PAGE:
noun plural but singular or plural in construction Date: circa 1837 a branch of dynamics that deals with the motion of air and other gaseous fluids and with the forces acting ...
aerodyne
noun Etymology: aerodynamic Date: circa 1906 a heavier-than-air aircraft (as an airplane, helicopter, or glider) — compare aerostat
aeroelastic
adjective see aeroelasticity
aeroelasticity
noun Date: 1935 distortion (as from bending) in a structure (as an airplane wing or a building) caused by aerodynamic forces • aeroelastic adjective
aeroembolism
noun Date: circa 1939 decompression sickness caused by rapid ascent to high altitudes and resulting exposure to rapidly lowered air pressure
aerofoil
noun Date: 1907 chiefly British airfoil
aerogram
or aerogramme noun Date: 1920 air letter 2
aerogramme
noun see aerogram
aerographer's mate
noun Date: circa 1952 a navy petty officer specializing in meteorology
aerolite
noun Date: circa 1815 a stony meteorite
aeromagnetic
adjective Date: 1946 of, relating to, or derived from a study of the earth's magnetic field especially from the air
aeromechanics
noun plural but singular or plural in construction Date: circa 1909 mechanics that deals with the equilibrium and motion of gases and of solid bodies immersed in them
aeromedical
adjective Date: 1937 1. of or relating to aeromedicine 2. relating to or involving air transportation to a hospital
aeromedicine
noun Date: 1942 a branch of medicine that deals with the diseases and disturbances arising from flying and the associated physiological and psychological problems
aerometer
noun Etymology: probably from French aéromètre, from aér- + -mètre -meter Date: 1794 an instrument for ascertaining the weight or density of air or other gases
aeronaut
noun Etymology: French aéronaute, from aér- aer- + Greek nautēs sailor — more at nautical Date: 1784 one who operates or travels in an airship or balloon
aeronautic
adjective see aeronautics
aeronautical
adjective see aeronautics
aeronautically
adverb see aeronautics
aeronautics
noun plural but singular in construction Date: circa 1824 1. a science dealing with the operation of aircraft 2. the art or science of flight • aeronautical also ...
aeronomer
noun see aeronomy
aeronomic
adjective see aeronomy
aeronomist
noun see aeronomy
aeronomy
noun Date: 1946 a science that deals with the physics and chemistry of the upper atmosphere of planets • aeronomer noun • aeronomic adjective • aeronomist noun
aerophobe
noun see aerophobia
aerophobia
noun Date: 1911 fear or strong dislike of flying • aerophobe noun • aerophobic adjective or noun
aerophobic
adjective or noun see aerophobia
aeroplane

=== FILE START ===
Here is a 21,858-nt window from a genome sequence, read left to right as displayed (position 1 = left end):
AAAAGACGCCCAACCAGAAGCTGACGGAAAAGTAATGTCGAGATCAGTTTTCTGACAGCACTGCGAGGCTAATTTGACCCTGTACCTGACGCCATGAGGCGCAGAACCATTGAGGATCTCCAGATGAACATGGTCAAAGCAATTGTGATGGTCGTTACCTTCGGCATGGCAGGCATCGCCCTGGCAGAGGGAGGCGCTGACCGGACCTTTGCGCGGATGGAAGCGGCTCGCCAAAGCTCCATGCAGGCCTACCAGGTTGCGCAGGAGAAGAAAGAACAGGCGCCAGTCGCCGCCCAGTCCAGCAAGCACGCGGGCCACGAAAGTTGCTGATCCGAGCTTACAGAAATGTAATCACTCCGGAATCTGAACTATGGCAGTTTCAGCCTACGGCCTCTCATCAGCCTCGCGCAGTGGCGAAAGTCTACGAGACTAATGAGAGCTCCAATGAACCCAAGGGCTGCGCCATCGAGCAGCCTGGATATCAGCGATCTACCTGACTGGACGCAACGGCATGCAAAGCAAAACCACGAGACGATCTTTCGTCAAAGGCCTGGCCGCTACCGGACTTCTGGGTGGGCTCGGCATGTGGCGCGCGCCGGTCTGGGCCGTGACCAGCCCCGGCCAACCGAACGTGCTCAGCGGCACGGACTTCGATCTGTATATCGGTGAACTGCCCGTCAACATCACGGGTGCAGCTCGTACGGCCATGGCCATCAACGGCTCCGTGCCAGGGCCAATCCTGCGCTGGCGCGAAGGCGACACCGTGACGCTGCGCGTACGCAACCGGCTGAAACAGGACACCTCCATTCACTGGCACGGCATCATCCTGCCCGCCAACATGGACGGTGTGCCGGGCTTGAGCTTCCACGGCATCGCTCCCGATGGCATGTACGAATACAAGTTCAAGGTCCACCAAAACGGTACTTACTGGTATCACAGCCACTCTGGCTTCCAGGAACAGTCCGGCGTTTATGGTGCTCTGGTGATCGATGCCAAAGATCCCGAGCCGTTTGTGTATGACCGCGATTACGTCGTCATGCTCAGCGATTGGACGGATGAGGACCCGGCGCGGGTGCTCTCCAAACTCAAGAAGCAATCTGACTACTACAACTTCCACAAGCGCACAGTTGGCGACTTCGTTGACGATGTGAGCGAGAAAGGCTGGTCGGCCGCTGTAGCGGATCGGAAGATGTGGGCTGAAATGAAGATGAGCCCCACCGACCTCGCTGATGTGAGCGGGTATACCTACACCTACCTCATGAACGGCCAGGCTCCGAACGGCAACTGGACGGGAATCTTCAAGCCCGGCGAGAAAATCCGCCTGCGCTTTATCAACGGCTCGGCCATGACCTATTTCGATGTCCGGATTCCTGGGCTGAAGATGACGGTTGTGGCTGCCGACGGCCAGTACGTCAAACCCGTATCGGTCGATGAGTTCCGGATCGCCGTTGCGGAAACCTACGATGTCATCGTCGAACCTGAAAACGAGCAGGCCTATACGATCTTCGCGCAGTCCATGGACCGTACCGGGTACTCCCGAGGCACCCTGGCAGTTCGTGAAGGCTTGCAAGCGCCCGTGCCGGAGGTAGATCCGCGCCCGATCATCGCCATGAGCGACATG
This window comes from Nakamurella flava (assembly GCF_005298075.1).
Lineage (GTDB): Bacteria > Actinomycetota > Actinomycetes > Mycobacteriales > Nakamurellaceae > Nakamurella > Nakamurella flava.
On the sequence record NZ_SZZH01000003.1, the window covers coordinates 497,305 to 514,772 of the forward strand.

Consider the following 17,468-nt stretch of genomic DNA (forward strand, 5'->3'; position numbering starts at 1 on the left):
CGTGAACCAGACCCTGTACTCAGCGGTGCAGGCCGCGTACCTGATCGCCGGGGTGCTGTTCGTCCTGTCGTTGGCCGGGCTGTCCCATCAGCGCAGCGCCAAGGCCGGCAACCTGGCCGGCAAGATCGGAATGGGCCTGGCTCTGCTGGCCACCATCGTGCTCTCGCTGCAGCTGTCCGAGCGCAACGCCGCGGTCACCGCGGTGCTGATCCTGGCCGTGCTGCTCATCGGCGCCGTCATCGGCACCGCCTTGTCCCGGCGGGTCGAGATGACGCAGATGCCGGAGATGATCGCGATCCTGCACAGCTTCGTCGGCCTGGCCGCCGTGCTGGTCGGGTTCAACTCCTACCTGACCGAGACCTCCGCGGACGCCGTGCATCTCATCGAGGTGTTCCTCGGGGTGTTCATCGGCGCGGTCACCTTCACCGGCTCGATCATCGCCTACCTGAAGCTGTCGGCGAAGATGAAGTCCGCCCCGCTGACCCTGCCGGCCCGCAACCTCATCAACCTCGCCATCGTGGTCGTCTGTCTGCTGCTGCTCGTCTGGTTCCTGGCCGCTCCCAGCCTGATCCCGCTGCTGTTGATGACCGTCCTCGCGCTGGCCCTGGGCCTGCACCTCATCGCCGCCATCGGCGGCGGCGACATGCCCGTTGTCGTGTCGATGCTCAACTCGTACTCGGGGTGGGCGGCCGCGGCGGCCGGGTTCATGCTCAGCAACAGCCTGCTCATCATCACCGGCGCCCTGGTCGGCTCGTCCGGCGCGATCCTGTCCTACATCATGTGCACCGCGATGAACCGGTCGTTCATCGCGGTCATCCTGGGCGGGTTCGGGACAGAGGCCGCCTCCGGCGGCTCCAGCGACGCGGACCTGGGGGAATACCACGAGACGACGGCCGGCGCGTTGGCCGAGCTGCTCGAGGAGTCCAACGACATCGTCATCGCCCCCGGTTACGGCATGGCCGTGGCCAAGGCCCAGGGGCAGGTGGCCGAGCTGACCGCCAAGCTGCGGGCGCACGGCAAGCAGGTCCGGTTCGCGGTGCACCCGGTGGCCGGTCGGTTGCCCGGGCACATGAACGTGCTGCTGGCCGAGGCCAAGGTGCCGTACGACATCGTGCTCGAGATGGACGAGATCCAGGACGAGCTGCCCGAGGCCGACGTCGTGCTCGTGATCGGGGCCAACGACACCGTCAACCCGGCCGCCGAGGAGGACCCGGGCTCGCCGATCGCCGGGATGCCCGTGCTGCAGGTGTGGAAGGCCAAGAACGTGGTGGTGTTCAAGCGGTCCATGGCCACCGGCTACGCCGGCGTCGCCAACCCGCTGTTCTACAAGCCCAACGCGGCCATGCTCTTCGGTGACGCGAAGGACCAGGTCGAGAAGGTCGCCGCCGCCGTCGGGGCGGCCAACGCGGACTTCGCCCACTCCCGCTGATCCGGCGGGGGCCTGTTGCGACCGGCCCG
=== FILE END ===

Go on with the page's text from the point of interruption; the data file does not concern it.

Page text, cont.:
noun Etymology: French aéroplane, from aéro- aer- + -plane, probably from feminine of plan flat, level, from Latin planus — more at floor Date: 1873 chiefly British ...
aerosol
noun Etymology: aer- + 4sol Date: 1923 1. a suspension of fine solid or liquid particles in gas ; also plural the fine particles of an aerosol 2. a substance (as an ...
aerosolization
noun see aerosolize
aerosolize
transitive verb (-ized; -izing) Date: 1944 to disperse as an aerosol • aerosolization noun
aerospace
I. noun Date: circa 1958 1. space comprising the earth's atmosphere and the space beyond 2. a physical science that deals with aerospace 3. the aerospace industry II. ...
aerospace plane
noun Date: 1960 an airplane designed to be able to reach low earth orbit
aerostat
noun Etymology: French aérostat, from aér- + -stat Date: 1784 a lighter-than-air aircraft (as a balloon or blimp) — compare aerodyne
aerostatics
noun plural but singular or plural in construction Etymology: modification of New Latin aerostatica, from aer- + statica statics Date: 1784 a branch of statics that deals ...
aerothermodynamic
adjective see aerothermodynamics
aerothermodynamics
noun plural but singular or plural in construction Date: 1949 the thermodynamics of gases and especially of air • aerothermodynamic adjective
aery
I. adjective (aerier; -est) Etymology: Latin aerius — more at aerial Date: 14th century having an aerial quality ; ethereal • aerily adverb II. variant of aerie
Aeschines
biographical name 389-314 B.C. Athenian orator
Aeschylean
adjective see Aeschylus
Aeschylus
biographical name 525-456 B.C. Greek dramatist • Aeschylean adjective
Aesculapian
adjective Etymology: Aesculapius, Greco-Roman god of medicine, from Latin, from Greek Asklēpios Date: 1605 of or relating to Aesculapius or the healing art
Aesir
noun plural Etymology: Old Norse Æsir, plural of āss god the principal race of Norse gods
Aesop
biographical name Greek fabulist; probably legendary
Aesopian
also Aesopic adjective Date: 1728 1. of, relating to, or characteristic of Aesop or his fables 2. conveying an innocent meaning to an outsider but a hidden meaning to a ...
Aesopic
adjective see Aesopian
aesthete
also esthete noun Etymology: back-formation from aesthetic Date: 1881 one having or affecting sensitivity to the beautiful especially in art
aesthetic
I. adjective also esthetic or aesthetical or esthetical Etymology: German ästhetisch, from New Latin aestheticus, from Greek aisthētikos of sense perception, from ...
aesthetic distance
noun Date: 1938 the frame of reference that an artist creates by the use of technical devices in and around the work of art to differentiate it psychologically from reality
aesthetical
adjective see aesthetic I
aesthetically
adverb see aesthetic I
aesthetician
also esthetician noun Date: 1829 1. a specialist in aesthetics 2. cosmetologist